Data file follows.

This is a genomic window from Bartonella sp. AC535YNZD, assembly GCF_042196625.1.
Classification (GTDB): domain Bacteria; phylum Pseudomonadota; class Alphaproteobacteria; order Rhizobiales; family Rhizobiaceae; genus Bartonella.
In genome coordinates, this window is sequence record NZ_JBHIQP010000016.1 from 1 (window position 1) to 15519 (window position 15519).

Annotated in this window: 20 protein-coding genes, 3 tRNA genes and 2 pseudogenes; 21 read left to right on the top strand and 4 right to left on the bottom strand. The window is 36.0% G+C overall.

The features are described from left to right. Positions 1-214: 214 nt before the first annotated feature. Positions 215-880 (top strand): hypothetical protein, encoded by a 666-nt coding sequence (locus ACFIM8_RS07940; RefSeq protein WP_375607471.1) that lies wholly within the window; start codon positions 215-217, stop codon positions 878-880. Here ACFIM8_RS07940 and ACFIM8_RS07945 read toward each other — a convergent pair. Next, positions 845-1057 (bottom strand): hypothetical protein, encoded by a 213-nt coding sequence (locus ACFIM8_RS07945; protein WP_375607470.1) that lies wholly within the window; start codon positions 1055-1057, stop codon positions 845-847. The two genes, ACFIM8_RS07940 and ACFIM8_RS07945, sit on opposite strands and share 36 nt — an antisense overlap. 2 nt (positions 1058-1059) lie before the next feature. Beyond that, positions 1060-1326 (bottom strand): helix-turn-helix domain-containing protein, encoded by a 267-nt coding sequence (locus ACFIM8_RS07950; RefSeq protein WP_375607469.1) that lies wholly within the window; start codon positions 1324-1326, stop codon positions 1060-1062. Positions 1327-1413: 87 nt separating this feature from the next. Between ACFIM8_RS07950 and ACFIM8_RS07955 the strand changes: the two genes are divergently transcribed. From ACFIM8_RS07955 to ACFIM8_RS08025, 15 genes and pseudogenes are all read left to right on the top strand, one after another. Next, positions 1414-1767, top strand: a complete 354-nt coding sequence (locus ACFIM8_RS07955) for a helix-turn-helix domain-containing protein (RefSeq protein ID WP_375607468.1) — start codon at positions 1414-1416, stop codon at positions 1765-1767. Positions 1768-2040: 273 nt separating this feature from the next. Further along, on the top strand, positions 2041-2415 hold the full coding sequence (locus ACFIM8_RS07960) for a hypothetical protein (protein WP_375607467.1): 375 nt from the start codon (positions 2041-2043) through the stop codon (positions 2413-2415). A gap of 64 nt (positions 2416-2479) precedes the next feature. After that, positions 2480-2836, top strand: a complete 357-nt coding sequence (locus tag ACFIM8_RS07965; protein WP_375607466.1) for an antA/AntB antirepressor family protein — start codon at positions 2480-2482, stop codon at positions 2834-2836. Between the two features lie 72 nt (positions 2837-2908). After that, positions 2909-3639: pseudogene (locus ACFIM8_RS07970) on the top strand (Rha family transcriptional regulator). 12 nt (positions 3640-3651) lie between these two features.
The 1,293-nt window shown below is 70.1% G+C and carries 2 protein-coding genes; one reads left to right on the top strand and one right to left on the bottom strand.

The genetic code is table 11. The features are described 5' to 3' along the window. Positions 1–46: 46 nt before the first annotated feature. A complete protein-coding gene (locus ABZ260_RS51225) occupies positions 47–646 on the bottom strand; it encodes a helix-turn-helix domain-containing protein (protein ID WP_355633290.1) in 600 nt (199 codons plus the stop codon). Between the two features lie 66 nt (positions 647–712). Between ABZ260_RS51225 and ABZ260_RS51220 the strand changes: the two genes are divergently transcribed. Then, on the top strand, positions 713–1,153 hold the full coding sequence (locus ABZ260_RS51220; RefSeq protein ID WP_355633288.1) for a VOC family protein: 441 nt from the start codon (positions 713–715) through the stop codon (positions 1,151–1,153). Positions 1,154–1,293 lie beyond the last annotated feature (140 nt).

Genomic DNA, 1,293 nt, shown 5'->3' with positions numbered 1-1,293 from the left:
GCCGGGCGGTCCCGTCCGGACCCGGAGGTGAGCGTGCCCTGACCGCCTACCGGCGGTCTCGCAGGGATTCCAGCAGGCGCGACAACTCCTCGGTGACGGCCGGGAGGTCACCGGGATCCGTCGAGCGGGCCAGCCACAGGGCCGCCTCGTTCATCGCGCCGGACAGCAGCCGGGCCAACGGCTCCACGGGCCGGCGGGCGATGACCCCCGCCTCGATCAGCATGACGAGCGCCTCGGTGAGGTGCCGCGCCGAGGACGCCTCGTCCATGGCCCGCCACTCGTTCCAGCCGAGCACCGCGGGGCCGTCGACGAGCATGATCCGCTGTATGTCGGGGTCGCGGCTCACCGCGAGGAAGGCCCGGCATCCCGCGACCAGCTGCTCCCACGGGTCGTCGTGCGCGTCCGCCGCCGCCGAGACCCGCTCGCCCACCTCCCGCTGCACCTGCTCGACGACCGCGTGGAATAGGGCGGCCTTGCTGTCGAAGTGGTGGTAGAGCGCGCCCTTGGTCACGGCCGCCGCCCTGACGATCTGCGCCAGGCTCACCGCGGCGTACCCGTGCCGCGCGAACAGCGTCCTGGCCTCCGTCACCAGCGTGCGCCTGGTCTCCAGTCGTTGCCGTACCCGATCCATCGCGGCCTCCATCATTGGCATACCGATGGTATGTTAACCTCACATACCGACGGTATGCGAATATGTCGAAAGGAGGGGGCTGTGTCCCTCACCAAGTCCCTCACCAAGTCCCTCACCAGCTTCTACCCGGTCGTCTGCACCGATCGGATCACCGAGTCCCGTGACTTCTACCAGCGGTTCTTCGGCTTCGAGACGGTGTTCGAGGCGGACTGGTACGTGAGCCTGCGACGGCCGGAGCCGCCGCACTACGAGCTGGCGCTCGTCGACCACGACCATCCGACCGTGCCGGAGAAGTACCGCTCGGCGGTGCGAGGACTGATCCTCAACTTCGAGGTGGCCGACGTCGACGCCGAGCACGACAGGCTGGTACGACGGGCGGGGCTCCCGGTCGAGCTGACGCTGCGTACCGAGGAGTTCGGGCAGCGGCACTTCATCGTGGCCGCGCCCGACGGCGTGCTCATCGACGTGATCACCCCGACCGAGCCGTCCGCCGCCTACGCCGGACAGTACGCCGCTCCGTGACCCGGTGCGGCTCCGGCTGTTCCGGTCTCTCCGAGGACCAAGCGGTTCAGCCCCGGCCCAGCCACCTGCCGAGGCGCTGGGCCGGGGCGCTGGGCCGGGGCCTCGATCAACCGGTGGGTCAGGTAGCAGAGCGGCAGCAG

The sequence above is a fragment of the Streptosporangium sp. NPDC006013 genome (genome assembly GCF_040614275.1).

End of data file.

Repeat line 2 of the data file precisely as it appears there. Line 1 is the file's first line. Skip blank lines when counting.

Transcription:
Classification (GTDB): domain Bacteria; phylum Pseudomonadota; class Alphaproteobacteria; order Rhizobiales; family Rhizobiaceae; genus Bartonella.